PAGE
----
The recent COVID-19 pandemic shook the education system on many levels; however, one of the most significant cracks exposed was schools’ lack of organizational structure. While it is true that each individual staff member knows their position and who they report to, in the sense of an organizational chart, what was lacking was a directive on how educators should support each other and plan collaboratively when delivering remote learning lessons. As a result, what you had was a situation in which learning support became ineffective, or in some cases non-existent, and specialists that were left out of the loop as mainstream teachers retreated into their own personal bubbles to figure things out. In the end, it was the learners who suffered as lessons from individual teachers became disconnected and much-needed support may have been minimized or disappeared altogether.
While we can’t change past outcomes, is there anything that schools could do to avoid a similar situation in the future? Absolutely, and the answer lies within each school creating their own Educational Framework and accompanying planners, which would serve as a foundation and illustrate how each subject area teacher connects to another. In creating such a system, each staff member would know who they need to collaborate with and would have the planning tools in place to do so – whether working at school or remotely, thus avoiding a future scenario in which learning support is left out and specialists are left in the dark. The following articles explain Educational Frameworks in further detail and provide concrete examples of how they work at a school.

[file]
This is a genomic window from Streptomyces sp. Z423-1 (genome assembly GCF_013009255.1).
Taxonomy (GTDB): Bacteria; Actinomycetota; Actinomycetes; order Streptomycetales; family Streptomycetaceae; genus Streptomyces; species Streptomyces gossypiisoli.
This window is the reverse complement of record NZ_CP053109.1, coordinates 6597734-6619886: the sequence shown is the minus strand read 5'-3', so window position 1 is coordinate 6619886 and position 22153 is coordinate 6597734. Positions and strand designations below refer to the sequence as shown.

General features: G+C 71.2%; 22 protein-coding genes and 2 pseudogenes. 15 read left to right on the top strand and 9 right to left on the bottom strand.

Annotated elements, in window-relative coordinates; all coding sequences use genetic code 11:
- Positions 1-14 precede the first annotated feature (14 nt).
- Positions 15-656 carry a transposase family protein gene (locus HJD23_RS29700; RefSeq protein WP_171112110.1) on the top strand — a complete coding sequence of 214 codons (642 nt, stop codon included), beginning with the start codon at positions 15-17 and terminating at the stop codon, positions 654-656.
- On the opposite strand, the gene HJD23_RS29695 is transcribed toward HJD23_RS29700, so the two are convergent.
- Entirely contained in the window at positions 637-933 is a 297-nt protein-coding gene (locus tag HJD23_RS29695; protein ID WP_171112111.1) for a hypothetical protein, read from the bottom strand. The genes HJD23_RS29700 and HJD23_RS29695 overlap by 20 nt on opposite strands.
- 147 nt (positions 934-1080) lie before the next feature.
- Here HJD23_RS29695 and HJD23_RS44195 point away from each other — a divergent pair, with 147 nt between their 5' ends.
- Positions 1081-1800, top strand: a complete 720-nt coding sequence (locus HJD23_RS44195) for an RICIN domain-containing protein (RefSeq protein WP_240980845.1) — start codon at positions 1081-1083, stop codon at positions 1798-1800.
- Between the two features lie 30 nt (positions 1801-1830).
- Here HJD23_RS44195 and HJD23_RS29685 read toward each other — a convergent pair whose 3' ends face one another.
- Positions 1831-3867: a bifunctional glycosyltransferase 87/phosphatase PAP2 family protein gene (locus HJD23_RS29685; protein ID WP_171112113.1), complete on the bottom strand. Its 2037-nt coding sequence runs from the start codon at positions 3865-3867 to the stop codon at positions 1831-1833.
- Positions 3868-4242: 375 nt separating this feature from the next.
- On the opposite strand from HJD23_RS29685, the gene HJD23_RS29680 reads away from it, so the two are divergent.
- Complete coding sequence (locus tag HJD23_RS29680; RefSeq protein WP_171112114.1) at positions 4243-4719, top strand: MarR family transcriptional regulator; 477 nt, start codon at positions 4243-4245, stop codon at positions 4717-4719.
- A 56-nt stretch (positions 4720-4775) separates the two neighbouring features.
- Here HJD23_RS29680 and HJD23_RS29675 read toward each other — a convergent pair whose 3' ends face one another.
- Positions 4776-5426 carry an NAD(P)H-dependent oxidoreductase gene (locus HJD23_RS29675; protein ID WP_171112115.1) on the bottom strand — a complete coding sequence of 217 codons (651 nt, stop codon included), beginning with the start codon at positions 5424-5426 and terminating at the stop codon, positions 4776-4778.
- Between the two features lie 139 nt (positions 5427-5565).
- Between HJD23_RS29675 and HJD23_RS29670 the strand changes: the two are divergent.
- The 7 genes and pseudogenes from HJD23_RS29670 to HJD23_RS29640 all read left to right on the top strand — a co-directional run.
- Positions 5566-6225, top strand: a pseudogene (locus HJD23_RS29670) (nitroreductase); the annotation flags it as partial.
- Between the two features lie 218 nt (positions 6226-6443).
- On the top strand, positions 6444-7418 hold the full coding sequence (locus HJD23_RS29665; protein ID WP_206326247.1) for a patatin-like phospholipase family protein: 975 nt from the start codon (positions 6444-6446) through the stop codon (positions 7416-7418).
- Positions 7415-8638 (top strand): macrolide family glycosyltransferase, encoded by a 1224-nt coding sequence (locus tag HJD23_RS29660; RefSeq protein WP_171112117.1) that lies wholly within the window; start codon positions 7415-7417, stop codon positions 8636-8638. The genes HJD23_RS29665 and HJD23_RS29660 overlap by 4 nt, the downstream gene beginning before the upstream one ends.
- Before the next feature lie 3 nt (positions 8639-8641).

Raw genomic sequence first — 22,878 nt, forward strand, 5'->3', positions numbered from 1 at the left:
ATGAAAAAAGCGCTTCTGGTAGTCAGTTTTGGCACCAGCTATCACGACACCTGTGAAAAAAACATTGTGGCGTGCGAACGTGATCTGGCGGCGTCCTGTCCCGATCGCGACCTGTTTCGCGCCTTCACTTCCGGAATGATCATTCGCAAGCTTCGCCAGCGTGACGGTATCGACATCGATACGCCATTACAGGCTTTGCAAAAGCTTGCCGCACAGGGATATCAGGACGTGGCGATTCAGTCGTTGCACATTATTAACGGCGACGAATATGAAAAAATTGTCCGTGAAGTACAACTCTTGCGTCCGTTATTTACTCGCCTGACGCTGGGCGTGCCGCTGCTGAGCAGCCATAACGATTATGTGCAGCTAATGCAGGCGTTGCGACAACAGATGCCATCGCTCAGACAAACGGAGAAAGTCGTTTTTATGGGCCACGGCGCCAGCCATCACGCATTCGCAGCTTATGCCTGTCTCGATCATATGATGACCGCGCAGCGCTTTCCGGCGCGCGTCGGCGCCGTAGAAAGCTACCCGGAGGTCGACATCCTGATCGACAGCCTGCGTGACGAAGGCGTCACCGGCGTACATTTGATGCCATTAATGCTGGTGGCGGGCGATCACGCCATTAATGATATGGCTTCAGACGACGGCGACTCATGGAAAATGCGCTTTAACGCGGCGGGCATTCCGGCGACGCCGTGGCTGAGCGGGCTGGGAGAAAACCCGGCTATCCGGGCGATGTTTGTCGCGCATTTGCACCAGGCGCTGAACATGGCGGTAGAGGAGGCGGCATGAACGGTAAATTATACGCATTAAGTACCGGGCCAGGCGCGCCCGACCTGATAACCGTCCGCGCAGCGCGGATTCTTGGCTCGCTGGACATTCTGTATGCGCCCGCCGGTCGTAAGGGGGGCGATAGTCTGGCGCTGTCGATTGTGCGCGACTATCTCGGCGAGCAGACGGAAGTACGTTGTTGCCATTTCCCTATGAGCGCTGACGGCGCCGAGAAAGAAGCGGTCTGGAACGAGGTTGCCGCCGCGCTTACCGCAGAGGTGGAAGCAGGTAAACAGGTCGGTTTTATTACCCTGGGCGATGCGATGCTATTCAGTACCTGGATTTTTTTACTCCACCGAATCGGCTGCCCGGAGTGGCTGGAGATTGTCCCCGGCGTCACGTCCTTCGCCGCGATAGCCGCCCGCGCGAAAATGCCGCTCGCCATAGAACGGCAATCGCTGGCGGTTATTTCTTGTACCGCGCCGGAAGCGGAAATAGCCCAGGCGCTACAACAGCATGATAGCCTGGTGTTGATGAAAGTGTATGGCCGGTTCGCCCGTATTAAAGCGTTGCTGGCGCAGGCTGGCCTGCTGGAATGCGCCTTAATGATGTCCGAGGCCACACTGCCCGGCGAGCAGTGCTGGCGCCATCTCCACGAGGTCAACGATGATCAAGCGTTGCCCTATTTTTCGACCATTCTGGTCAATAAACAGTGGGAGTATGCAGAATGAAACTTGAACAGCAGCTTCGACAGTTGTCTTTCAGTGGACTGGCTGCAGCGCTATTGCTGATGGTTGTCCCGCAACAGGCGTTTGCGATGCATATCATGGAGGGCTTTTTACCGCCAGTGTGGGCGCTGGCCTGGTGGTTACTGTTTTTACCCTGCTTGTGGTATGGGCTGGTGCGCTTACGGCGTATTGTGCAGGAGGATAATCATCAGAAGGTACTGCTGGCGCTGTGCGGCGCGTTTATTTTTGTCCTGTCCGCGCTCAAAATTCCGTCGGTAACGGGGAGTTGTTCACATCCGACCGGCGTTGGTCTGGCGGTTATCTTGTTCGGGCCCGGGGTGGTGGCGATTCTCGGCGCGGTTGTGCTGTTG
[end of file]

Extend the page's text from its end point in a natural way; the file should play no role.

What is an Educational Framework?
A Vision vs. an Educational Framework
The Tool Successful Companies Use That Schools Need
Designing an Educational Framework
Key Considerations When Preparing for an Educational Framework
The Transdisciplinary Framework
The Early Years Framework
Should your school be interested in developing an Educational Framework, contact us – we would be happy to help!